PIT 2082 5702 751 1560 692 .198 238 46 114 55 31 2232 .350 .267 .641 140 53 54
SDN 2300 5415 541 1239 506 .160 196 27 99 85 45 1786 .286 .211 .521 106 35 83
SFN 2084 5482 634 1380 568 .220 228 38 93 107 51 1963 .319 .303 .656 113 24 75
SLN 2242 5620 677 1492 610 .232 216 46 83 172 62 2049 .335 .282 .640 142 55 68

Pitching

Team G W L IP SO BB BF H HR ERA ER R GC SH SV WP BK
ATL 378 88 74 1476 772 488 6131 1343 97 62.810 501 563 46 15 22 33 9
CHN 509 66 96 1467 895 576 6518 1593 122 83.230 700 826 23 5 26 61 20
CIN 419 98 64 1466 875 536 6190 1364 126 58.900 557 631 34 9 27 53 9
HOU 434 81 81 1450 738 601 6225 1396 84 61.450 561 632 36 15 18 52 15
LAN 371 102 60 1464 943 464 6056 1272 112 56.370 485 561 33 13 23 36 9
MON 384 79 82 1432 822 544 6052 1340 99 60.780 571 657 35 6 27 61 12
NYN 374 71 91 1469 908 504 6228 1433 99 59.130 558 646 46 14 14 40 11
PHI 445 80 82 1446 892 682 6264 1394 111 98.410 630 701 46 4 19 63 15
PIT 391 88 74 1467 721 543 6282 1428 93 75.330 572 657 51 5 17 48 12
SDN 514 60 102 1446 855 715 6512 1536 124 91.00.00 741 830 25 6 19 68 12
SFN 454 72 90 1440 756 559 6214 1409 116 70.810 608 723 27 9 25 38 10
SLN 454 86 75 1472 794 616 6279 1399 97 90.980 571 643 37 12 20 40 6

Fielding

Team ID G TC PO A E Fld% InOuts SB CS CS% PB
ATL 2610 7512 5510 1849 153 .972 17693 107 50 0 31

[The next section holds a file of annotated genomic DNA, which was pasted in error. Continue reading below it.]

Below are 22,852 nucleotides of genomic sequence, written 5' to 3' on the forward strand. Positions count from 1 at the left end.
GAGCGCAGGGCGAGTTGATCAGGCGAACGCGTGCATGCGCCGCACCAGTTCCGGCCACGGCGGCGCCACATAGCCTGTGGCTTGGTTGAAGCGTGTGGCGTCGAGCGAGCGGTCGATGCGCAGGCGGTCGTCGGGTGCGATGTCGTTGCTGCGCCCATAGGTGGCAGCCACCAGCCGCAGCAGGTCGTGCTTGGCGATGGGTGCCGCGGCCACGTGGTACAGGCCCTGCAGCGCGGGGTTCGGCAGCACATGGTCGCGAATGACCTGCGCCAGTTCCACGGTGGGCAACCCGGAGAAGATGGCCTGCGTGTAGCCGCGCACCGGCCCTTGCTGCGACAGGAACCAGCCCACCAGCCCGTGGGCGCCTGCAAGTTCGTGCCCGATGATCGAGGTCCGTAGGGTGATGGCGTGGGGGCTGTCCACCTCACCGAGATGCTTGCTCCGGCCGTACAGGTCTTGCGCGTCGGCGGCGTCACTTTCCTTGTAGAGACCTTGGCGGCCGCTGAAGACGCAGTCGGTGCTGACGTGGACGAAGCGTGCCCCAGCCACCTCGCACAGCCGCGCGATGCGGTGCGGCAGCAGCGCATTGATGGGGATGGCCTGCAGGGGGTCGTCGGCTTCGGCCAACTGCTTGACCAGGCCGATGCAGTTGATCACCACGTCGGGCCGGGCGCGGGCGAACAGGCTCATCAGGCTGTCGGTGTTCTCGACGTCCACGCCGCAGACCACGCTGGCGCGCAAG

CHN 2595 7548 5409 1913 226 .971 17594 126 54 0 20
CIN 2652 7436 5524 1770 142 .976 17594 56 41 1.00 6
HOU 2631 7465 5432 1910 123 .975 17408 123 56 1.00 13
LAN 2412 7349 5388 1779 182 .973 17582 76 47 0 19
MON 2534 7367 5234 1953 180 .957 17151 89 64 2.00 13
NYN 2416 7457 5426 1845 186 .951 17646 113 48 0 12
PHI 2544 7408 5389 1845 174 .962 17364 122 52 0 12
PIT 2388 7649 5577 1886 186 .978 17593 85 54 1.00 10
SDN 2588 7428 5432 1796 200 .970 17349 131 65 1.00 3
SFN 2410 7465 5409 1853 203 .942 17268 107 36 0 13
SLN 2534 7548 5568 1808 172 .945 17678 119 57 1.00 17

West

team W L Att Rk SOP
Los Angeles Dodgers 102 60 2632474 1 943
Cincinnati Reds 98 64 2164307 2 875
Atlanta Braves 88 74 981085 3 772
Houston Astros 81 81 1090728 4 738
San Francisco Giants 72 90 519987 5 756
San Diego Padres 60 102 1075399 6 855

Central

East

team W L Att Rk SOP
Pittsburg Pirates 88 74 1110552 1 721
St. Louis Cardinals 86 75 1838413 2 794
Philadelphia Philies 80 82 1808648 3 892
Montreal Expos 79 82 1019134 4 822
New York Mets 71 91 1722209 5 908
Chicago Cubs 66 96 1015378 6 895

Awards

Silver Slugger

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Tagged:
1974 NLCS, 1974 World Series, Al Oliver, Andy Messersmith, Bake McBride, Bill Buckner, Bill Madlock, Bob Gibson, Davey Lopes, Don Sutton, Hank Aaron, Jimmy Wynn, Joe Morgan, Johnny Bench, Los Angeles Dodgers, Lou Brock, Mike Marshall, Mike Schmidt, Pete Rose, Phil Niekro, Pittsburgh Pirates, Ralph Garr, Ray Kroc, Richie Zisk, Ron Cey, Steve Garvey, Tom Seaver, Tommy John, Tony Perez, Willie Stargell